“At this point we will begin preparing for the national competition by rethinking some of the questions they were asked by all the judges, considering other questions that may be raised or asked and talking with several energy experts,” Mary Ann said in a press release.

For the competition, each student group was required to write a 1,000-word essay describing their use of an alternate energy source that would generate electric power for their city without depleting natural resources. They then gave a presentation to judges.

Link to full essay

Required to use an alternate energy source, these students chose to use hydrogen boron fusion or HB fuse. The students also explained how solar power is used for energy and light. Rooftop gardens are aesthetically pleasing as well as practical for absorbing heat and all extra energy is sold to China through an underwater cable. They also say the city also has “smart buildings” equipped with advanced communication systems and an extensive amount of night life and activities.

Veritas homeschoolers were asked, “Why use solar, wind, geothermal, biofuels and fusion as energy sources?” To this they replied that these were all readily available and could be used as backups if an energy source failed.

Garden Lakes Elementary won 2nd place, Canyon Breeze Elementary were 3rd, Colonel Smith Middle School received a 4th place award and Orangedale Junior High won 5th place. Pictures of the 2nd through 5th place winning groups were taken by volunteer and pro-photographer John Jacoby, and can be seen in his online gallery. — Amy Vogelsang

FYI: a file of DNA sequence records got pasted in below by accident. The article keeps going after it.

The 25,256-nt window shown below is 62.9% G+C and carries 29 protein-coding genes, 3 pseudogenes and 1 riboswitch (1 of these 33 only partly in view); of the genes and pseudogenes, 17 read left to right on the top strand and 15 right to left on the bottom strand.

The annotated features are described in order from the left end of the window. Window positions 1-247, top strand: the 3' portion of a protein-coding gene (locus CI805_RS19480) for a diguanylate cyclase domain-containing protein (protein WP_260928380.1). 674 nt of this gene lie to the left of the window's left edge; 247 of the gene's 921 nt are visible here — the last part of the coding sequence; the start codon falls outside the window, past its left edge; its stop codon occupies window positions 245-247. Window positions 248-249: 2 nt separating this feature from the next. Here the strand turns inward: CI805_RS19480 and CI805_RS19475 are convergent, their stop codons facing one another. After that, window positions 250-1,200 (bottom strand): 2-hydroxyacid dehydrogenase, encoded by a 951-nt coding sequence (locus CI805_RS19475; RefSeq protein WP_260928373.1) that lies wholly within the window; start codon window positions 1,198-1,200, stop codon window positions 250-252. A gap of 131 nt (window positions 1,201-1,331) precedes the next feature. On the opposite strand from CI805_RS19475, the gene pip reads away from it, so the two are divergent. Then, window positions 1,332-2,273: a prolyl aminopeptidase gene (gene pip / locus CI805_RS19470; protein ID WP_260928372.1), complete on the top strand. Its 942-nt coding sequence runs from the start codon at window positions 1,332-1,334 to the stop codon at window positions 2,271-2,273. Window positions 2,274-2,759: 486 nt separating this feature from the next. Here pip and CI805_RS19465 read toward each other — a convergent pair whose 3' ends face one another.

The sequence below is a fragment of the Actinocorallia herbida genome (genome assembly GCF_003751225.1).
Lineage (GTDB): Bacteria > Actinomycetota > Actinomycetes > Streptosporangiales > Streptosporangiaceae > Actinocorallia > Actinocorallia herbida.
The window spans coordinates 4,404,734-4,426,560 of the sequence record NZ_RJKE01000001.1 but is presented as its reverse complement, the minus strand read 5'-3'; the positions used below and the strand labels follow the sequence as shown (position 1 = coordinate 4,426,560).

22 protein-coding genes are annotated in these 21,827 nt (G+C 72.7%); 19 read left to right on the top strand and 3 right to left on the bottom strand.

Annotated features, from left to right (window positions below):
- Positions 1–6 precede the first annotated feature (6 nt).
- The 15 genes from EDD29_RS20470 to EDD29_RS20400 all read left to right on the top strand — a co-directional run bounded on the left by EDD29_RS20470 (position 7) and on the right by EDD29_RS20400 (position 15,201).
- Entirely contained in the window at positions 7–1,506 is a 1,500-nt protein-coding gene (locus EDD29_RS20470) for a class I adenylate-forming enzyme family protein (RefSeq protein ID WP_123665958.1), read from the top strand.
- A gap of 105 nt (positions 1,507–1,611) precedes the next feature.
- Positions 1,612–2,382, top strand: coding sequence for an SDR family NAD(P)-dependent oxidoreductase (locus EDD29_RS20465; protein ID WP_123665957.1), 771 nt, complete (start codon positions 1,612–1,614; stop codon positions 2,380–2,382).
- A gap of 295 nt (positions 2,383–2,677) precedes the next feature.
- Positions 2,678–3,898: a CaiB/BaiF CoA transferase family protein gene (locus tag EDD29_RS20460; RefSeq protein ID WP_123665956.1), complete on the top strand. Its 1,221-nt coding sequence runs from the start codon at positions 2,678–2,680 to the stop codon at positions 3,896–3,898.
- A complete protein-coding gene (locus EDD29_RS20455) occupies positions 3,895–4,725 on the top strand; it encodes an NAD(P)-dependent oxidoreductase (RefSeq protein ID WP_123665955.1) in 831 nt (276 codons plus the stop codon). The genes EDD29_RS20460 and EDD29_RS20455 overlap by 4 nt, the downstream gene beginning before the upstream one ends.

New Vistas students receive awards in Creative Expressions Contest

Four young students from New Vistas Center for Education private school received first, second and third place awards in the City of Chandler’s Creative Expressions Contest and Centennial Poster competition. The winners were announced Friday, Jan. 20, by Community Resources and Diversity Manager Leah Powell.

Alessandra Isaacson sings a song dedicated to Chandler residents, of all heritages, who miss their homeland.

This year, 1,100 children submitted entries in performance, writing and visual arts categories. First place in performance for kindergarten through fourth grade was New Vistas first grader Alessandra Isaacson. She introduced her a capella song in both Spanish and English and dedicated it to those who miss their homeland.

“The song is about missing your home and having no one around who knows you,” Isaacson said in a press release from the school. “I like to sing in front of people. It makes me happy.”

In the writing category, Sasha Guntu won first place with an essay about coming to America.

Sisters Melinda and Madeleine Chang.

In visual arts, Madeleine Chang (5) came in third with a painting of a Chandler farm and her sister Melinda Chang (10) came in second for her depiction of downtown Chandler’s Farmer’s Market.

“There are 29 different people in my picture and they are all doing something different,” Melinda said in the press release.

Melinda also won first place out of 1,500 entries in the Centennial Poster Contest.

All first place winners were congratulated and awarded cash prizes at a Jan. 23 Chandler City Council Meeting. — Amy Vogelsang

Melinda's drawing of the downtown Chandler's Farmer's Market.

Melinda's first place winning entry of the Centennial Poster Contest.

Student awarded scholarship to attend Tesseract School